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Search for the Optimal Right Ventricular Pacing Site: Design and Implementation of Three Randomized Multicenter Clinical Trials

Authors


  • Dr. Kaye has delivered paid lectures and has received grant support from Medtronic and Biotronik; Dr. Stambler has received grant support, honoraria, and consultant fees from Medtronic, Boston Scientific, St. Jude Medical, and Biotronik. Dr. Yee is an independent consultant for Medtronic and has served as a paid speaker for Medtronic and St. Jude.

Address for reprints: Bruce S. Stambler, M.D., University Hospitals of Cleveland, Division of Cardiology, 11100 Euclid Avenue, Cleveland, OH 44106. Fax: 216-844-7116; e-mail: bss4@cwru.edu

Abstract

Background: The optimal site to permanently pace the right ventricle (RV) has yet to be determined. To address this issue, three randomized prospective multicenter clinical trials are in progress comparing the long-term effects of RV apical versus septal pacing on left ventricular (LV) function. The three trials are Optimize RV Selective Site Pacing Clinical Trial (Optimize RV), Right Ventricular Apical and High Septal Pacing to Preserve Left Ventricular Function (Protect Pace), and Right Ventricular Apical versus Septal Pacing (RASP).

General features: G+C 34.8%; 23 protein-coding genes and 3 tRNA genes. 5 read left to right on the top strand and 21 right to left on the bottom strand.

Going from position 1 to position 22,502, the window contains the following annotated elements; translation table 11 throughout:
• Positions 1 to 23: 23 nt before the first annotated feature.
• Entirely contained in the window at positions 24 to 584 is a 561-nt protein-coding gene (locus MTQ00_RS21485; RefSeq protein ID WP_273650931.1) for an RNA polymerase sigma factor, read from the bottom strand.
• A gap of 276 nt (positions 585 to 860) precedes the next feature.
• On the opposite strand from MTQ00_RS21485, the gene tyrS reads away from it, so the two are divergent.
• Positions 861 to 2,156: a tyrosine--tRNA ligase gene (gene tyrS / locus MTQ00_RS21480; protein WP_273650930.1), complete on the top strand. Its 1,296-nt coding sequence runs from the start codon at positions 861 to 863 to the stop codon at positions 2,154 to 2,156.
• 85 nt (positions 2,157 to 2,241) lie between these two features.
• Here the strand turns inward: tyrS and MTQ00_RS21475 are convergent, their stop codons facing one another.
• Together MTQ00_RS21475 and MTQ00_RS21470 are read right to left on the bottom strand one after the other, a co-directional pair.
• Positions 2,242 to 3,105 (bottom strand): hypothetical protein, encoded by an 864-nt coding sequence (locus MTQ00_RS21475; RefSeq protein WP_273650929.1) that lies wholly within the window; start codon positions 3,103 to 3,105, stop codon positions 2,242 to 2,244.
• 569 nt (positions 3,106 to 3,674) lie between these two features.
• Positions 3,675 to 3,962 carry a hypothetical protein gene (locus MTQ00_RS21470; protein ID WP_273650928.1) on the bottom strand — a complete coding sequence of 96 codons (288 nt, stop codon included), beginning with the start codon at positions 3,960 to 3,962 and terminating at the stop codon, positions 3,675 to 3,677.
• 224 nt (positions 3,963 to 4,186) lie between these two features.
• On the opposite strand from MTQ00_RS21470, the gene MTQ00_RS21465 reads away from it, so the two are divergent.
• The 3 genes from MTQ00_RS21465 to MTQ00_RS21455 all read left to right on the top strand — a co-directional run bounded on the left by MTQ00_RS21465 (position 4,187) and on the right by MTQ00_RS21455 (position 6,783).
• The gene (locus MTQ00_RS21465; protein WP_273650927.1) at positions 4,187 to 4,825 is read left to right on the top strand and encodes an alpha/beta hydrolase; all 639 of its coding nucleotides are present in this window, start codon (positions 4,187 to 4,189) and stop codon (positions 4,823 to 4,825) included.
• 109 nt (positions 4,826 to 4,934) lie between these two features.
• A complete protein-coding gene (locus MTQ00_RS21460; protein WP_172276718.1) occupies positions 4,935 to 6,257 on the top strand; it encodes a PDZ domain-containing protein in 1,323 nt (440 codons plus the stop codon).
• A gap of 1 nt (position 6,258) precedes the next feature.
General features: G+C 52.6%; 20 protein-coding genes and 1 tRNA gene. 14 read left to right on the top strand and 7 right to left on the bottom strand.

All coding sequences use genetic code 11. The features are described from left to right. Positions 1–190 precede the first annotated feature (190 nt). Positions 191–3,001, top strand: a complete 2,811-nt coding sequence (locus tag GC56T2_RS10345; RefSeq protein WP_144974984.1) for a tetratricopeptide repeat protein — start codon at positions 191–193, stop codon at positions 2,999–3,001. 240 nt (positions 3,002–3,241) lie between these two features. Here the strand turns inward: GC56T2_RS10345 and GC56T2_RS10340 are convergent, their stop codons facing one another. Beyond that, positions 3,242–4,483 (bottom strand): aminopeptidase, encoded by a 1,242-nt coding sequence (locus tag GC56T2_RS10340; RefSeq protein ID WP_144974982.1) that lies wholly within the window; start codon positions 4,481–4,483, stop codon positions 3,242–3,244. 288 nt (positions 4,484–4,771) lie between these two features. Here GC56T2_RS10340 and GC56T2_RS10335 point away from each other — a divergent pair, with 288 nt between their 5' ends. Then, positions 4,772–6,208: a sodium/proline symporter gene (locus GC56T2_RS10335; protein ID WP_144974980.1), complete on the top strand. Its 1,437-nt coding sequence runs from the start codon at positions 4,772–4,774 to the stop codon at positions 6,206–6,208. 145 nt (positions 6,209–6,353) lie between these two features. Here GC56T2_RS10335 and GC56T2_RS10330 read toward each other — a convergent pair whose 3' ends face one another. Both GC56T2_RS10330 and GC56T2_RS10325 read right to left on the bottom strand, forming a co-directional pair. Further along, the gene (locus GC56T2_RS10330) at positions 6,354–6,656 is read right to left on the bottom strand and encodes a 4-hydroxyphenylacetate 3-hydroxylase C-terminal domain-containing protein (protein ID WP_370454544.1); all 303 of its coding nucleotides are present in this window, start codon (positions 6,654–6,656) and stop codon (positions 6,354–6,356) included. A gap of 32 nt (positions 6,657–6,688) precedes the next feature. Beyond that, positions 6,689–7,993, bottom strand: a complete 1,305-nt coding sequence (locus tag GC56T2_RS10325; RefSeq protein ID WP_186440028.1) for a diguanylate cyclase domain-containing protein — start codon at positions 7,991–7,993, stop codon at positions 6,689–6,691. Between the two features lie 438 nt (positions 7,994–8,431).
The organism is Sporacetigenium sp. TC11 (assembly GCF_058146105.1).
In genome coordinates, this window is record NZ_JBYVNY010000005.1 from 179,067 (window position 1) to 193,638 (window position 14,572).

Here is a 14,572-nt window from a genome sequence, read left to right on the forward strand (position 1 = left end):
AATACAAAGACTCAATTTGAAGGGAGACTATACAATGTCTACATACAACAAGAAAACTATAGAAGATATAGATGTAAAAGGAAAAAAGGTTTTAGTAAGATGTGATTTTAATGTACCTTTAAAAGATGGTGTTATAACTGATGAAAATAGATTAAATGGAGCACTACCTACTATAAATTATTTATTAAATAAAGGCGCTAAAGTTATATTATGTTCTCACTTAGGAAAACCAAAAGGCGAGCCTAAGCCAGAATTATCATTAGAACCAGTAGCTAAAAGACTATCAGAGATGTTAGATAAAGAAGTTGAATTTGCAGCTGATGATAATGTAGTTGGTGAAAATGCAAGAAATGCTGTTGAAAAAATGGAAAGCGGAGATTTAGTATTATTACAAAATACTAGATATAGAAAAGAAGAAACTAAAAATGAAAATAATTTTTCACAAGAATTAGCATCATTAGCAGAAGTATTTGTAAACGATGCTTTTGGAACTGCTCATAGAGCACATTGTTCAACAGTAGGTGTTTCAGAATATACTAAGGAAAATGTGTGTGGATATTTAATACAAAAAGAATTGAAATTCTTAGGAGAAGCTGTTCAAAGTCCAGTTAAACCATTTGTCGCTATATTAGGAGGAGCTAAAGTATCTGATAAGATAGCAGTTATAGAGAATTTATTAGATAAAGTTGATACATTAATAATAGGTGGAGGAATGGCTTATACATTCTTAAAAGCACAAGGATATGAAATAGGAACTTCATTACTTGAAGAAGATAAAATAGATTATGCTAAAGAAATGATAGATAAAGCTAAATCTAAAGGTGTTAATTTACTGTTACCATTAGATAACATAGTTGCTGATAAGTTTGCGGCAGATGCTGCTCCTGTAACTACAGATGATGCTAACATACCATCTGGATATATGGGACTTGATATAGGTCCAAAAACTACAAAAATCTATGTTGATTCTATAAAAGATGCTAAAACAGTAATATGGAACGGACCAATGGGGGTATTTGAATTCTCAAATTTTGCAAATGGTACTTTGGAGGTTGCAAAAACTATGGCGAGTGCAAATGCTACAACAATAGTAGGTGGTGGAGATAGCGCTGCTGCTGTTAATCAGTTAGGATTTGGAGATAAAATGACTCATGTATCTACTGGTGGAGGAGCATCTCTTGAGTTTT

Methods: Patients that require frequent or continuous ventricular pacing are randomized to RV apical or septal pacing. Optimize RV excludes patients with LV ejection fraction <40% prior to implantation, whereas the other trials include patients regardless of baseline LV systolic function. The RV septal lead is positioned in the mid-septum in Optimize RV, the high septum in Protect Pace, and the mid-septal inflow tract in RASP. Lead position is confirmed by fluoroscopy in two planes and adjudicated by a blinded panel. The combined trials will follow approximately 800 patients for up to 3 years.

Results: The primary outcome in each trial is LV ejection fraction evaluated by radionuclide ventriculography or echocardiography. Secondary outcomes include echo-based measurements of ventricular/atrial remodeling, 6-minute hall walk distance, brain natriuretic peptide levels, and clinical events (atrial tachyarrhythmias, heart failure, stroke, or death).

Conclusion: These selective site ventricular pacing trials should provide evidence of the importance of RV pacing site in the long-term preservation of LV function in patients that require ventricular pacing and help to clarify the optimal RV pacing site.

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